Disney vs. Universal: Child Swap

If you’re planning a trip to Walt Disney World or Universal Studios in Orlando with young children, then you need to know about Child Swap.  No, I don’t mean that you get to swap kids with random strangers (although at times you might feel like it!).

My family just got back from a trip to Orlando, and we probably wouldn’t have survived without it.  Here’s how Child Swap works:

  • If you have a child who is too small (or too scared) to ride an attraction, then go to the  attendant and tell them that you want to do a Child Swap.
  • One parent will wait with the younger child, while the other parent takes the older child on the ride.
  • When the ride is over, the parents meet back together and swap kids.
  • Since you’re doing the Child Swap, both parents get to experience the thrill of riding with their child, you only have to wait in line once, and your riding child gets to go on the attraction twice (once with each parent)!

Sounds cool right?  Well, it is!  But there are some differences between the Child Swap programs for Disney World and Universal that you should know about before you travel.  For me, Disney is the clear winner.

At Disney, you go to the attraction and the non-riding parent is given a Child Swap ticket.  Then the riding parent and child get in line while the non-riding parent and child go off to explore the park.  With my non-riding kids, we often ride something that is geared towards younger kids while we wait.  Or we take advantage of one of the many toddler friendly waiting areas or shows to pass the time.  Then we meet together for the swap keeping the younger non-riding child entertained and happy the whole time.

At Universal, on the other hand, the whole family has to wait in line (including the non-riding child).  Sometimes this can be up to an hour, and many of the rides have some pretty scary lines (think Mummy)!  When you finally make it to the front of the line, the non-riding parent and child are escorted to a small holding room where they sit (or stand because the room is TINY) until the riding parent and child come for the swap.

If your toddlers are anything like mine, you can imagine how hard it is to explain to them that they are going to have to wait in a line for one hour and then NOT get to ride!  The poor kids even have to watch their family members get on the ride before they are ushered to their holding cell room.  It was torture!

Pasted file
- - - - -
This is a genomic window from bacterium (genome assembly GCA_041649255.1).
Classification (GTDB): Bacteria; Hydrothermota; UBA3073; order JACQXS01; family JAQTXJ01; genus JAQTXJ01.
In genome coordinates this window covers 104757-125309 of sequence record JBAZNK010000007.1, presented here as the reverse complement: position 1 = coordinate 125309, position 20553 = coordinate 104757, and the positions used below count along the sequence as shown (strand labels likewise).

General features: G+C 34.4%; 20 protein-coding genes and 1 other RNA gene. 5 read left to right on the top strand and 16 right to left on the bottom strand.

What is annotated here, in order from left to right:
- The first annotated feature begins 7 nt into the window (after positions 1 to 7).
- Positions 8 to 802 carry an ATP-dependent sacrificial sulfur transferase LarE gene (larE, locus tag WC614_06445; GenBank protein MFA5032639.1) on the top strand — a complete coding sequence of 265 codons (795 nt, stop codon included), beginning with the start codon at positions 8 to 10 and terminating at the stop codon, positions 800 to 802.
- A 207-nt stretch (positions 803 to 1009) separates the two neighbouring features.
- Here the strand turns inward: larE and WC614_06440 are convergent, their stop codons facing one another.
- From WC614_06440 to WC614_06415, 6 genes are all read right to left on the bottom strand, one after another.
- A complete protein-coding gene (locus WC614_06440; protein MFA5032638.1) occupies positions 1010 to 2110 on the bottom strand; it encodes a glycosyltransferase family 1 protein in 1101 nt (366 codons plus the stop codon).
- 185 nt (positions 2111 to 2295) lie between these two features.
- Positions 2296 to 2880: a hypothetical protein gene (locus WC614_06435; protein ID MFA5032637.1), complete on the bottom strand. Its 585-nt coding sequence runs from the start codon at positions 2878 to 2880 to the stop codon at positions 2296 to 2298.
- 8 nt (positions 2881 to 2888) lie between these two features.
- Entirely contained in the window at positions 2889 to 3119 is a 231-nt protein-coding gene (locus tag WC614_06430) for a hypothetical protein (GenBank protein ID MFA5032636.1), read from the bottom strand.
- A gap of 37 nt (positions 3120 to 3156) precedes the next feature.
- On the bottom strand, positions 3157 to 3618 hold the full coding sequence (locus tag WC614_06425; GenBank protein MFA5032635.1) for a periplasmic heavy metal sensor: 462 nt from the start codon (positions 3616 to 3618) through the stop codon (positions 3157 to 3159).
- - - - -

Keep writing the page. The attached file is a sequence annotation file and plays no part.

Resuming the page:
If we had gotten a Child Swap ticket like you do at Disney then we could have taken the younger child to any of the toddler themed areas at Universal while we waited, and they would have had a blast.  But that’s not how it works at Universal.  And that’s why Disney wins the Child Swap battle in my book.  Hands down.


  1. says

    Thank you for writing about both child swaps. I write a blog called http://www.disneywithchildren.com about traveling to DW with children. I was planning on going to Universal in Dec but may rethink that now hearing how their child swap works!
    When we did it at Epcot my toddler got to see the movie Circle of Life while I waited on line and then rode Soarin. Then I took her to see it again, her request, while my mom went! Enjoyable for us all!

    • Polly says

      Just last week my toddler rode Living With The Land three times (happily) while we did rider swap at Soarin! We hit Circle of Life too, but that was because of a downpour (and needing a dry place to hang out for a while). We’ve been making annual trips to WDW for more than ten years and this was our first year to venture out into the world of Universal/Islands of Adventure with our four kids. We still did all Disney parks, but added those two Universal parks as well.

      Most of the rides at Universal were geared towards kids over the age of ten, so my two youngest kids were not that impressed with having to wait in lines with very few rides that they could actually enjoy. My older kids LOVED it though, so it really depends on the age of the children you are bringing. I was shocked about the rider swap system and wish I had known more about it before I went. I probably would have packed more fun things to do for my toddler while she waited (or not gone at all with her!).

      But I know I’m a biased Disney fan having visited there so many times (see my posts Top Ten Reasons We Pick Disney and Traveling to Disney With An Autistic Child). I’m planning a few more posts on Disney vs. Universal, so stay tuned! Love your blog and all the help that you are giving to those taking their kids to Disney!

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